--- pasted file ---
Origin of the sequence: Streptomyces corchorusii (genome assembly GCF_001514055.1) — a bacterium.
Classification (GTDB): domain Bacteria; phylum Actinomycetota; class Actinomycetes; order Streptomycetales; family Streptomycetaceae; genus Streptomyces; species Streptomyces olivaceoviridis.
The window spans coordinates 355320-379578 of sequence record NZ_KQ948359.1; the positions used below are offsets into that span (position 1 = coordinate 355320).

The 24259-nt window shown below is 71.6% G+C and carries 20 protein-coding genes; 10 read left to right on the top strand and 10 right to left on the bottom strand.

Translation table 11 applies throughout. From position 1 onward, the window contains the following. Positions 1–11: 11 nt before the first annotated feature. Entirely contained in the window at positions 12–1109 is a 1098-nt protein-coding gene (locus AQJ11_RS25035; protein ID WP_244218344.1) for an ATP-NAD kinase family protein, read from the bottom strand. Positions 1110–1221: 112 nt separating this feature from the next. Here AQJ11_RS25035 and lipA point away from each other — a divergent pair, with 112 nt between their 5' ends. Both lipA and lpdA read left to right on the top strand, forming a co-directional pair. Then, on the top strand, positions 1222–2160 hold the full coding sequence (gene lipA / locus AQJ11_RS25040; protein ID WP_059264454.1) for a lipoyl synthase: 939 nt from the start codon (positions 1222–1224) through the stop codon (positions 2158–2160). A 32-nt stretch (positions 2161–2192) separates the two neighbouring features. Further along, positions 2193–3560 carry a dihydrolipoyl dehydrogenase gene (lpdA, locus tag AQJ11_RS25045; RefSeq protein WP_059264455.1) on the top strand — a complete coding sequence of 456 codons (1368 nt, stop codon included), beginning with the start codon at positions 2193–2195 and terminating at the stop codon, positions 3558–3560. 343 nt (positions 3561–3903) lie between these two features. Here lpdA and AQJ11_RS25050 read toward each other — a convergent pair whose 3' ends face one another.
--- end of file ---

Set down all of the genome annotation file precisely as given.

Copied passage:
Origin of the sequence: Streptomyces corchorusii (genome assembly GCF_001514055.1) — a bacterium.
Classification (GTDB): domain Bacteria; phylum Actinomycetota; class Actinomycetes; order Streptomycetales; family Streptomycetaceae; genus Streptomyces; species Streptomyces olivaceoviridis.
The window spans coordinates 355320-379578 of sequence record NZ_KQ948359.1; the positions used below are offsets into that span (position 1 = coordinate 355320).

The 24259-nt window shown below is 71.6% G+C and carries 20 protein-coding genes; 10 read left to right on the top strand and 10 right to left on the bottom strand.

Translation table 11 applies throughout. From position 1 onward, the window contains the following. Positions 1–11: 11 nt before the first annotated feature. Entirely contained in the window at positions 12–1109 is a 1098-nt protein-coding gene (locus AQJ11_RS25035; protein ID WP_244218344.1) for an ATP-NAD kinase family protein, read from the bottom strand. Positions 1110–1221: 112 nt separating this feature from the next. Here AQJ11_RS25035 and lipA point away from each other — a divergent pair, with 112 nt between their 5' ends. Both lipA and lpdA read left to right on the top strand, forming a co-directional pair. Then, on the top strand, positions 1222–2160 hold the full coding sequence (gene lipA / locus AQJ11_RS25040; protein ID WP_059264454.1) for a lipoyl synthase: 939 nt from the start codon (positions 1222–1224) through the stop codon (positions 2158–2160). A 32-nt stretch (positions 2161–2192) separates the two neighbouring features. Further along, positions 2193–3560 carry a dihydrolipoyl dehydrogenase gene (lpdA, locus tag AQJ11_RS25045; RefSeq protein WP_059264455.1) on the top strand — a complete coding sequence of 456 codons (1368 nt, stop codon included), beginning with the start codon at positions 2193–2195 and terminating at the stop codon, positions 3558–3560. 343 nt (positions 3561–3903) lie between these two features. Here lpdA and AQJ11_RS25050 read toward each other — a convergent pair whose 3' ends face one another.